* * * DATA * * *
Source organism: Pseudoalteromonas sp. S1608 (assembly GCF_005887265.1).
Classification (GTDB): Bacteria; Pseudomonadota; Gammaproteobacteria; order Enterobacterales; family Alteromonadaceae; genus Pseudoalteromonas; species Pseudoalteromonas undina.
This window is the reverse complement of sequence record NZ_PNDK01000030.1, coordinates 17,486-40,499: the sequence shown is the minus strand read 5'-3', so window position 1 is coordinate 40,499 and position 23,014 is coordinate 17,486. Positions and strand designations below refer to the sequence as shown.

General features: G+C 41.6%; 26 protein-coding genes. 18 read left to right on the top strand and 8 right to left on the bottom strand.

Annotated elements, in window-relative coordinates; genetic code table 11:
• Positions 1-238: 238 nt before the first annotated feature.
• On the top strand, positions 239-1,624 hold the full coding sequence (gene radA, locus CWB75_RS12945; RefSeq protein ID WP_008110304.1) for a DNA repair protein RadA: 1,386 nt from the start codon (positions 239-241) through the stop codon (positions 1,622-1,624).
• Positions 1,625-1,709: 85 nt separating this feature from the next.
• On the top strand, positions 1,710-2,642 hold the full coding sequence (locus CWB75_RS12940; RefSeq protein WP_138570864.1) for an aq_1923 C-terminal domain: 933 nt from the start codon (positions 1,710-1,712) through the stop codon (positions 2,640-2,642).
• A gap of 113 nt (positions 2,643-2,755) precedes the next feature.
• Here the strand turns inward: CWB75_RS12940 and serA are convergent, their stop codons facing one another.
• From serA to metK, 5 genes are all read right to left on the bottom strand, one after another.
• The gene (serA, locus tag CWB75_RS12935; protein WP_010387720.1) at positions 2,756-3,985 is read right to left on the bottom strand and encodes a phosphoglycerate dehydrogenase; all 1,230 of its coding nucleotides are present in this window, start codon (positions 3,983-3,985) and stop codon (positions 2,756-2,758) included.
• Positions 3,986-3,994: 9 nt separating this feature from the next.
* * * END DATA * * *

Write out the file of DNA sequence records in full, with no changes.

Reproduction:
Source organism: Pseudoalteromonas sp. S1608 (assembly GCF_005887265.1).
Classification (GTDB): Bacteria; Pseudomonadota; Gammaproteobacteria; order Enterobacterales; family Alteromonadaceae; genus Pseudoalteromonas; species Pseudoalteromonas undina.
This window is the reverse complement of sequence record NZ_PNDK01000030.1, coordinates 17,486-40,499: the sequence shown is the minus strand read 5'-3', so window position 1 is coordinate 40,499 and position 23,014 is coordinate 17,486. Positions and strand designations below refer to the sequence as shown.

General features: G+C 41.6%; 26 protein-coding genes. 18 read left to right on the top strand and 8 right to left on the bottom strand.

Annotated elements, in window-relative coordinates; genetic code table 11:
• Positions 1-238: 238 nt before the first annotated feature.
• On the top strand, positions 239-1,624 hold the full coding sequence (gene radA, locus CWB75_RS12945; RefSeq protein ID WP_008110304.1) for a DNA repair protein RadA: 1,386 nt from the start codon (positions 239-241) through the stop codon (positions 1,622-1,624).
• Positions 1,625-1,709: 85 nt separating this feature from the next.
• On the top strand, positions 1,710-2,642 hold the full coding sequence (locus CWB75_RS12940; RefSeq protein WP_138570864.1) for an aq_1923 C-terminal domain: 933 nt from the start codon (positions 1,710-1,712) through the stop codon (positions 2,640-2,642).
• A gap of 113 nt (positions 2,643-2,755) precedes the next feature.
• Here the strand turns inward: CWB75_RS12940 and serA are convergent, their stop codons facing one another.
• From serA to metK, 5 genes are all read right to left on the bottom strand, one after another.
• The gene (serA, locus tag CWB75_RS12935; protein WP_010387720.1) at positions 2,756-3,985 is read right to left on the bottom strand and encodes a phosphoglycerate dehydrogenase; all 1,230 of its coding nucleotides are present in this window, start codon (positions 3,983-3,985) and stop codon (positions 2,756-2,758) included.
• Positions 3,986-3,994: 9 nt separating this feature from the next.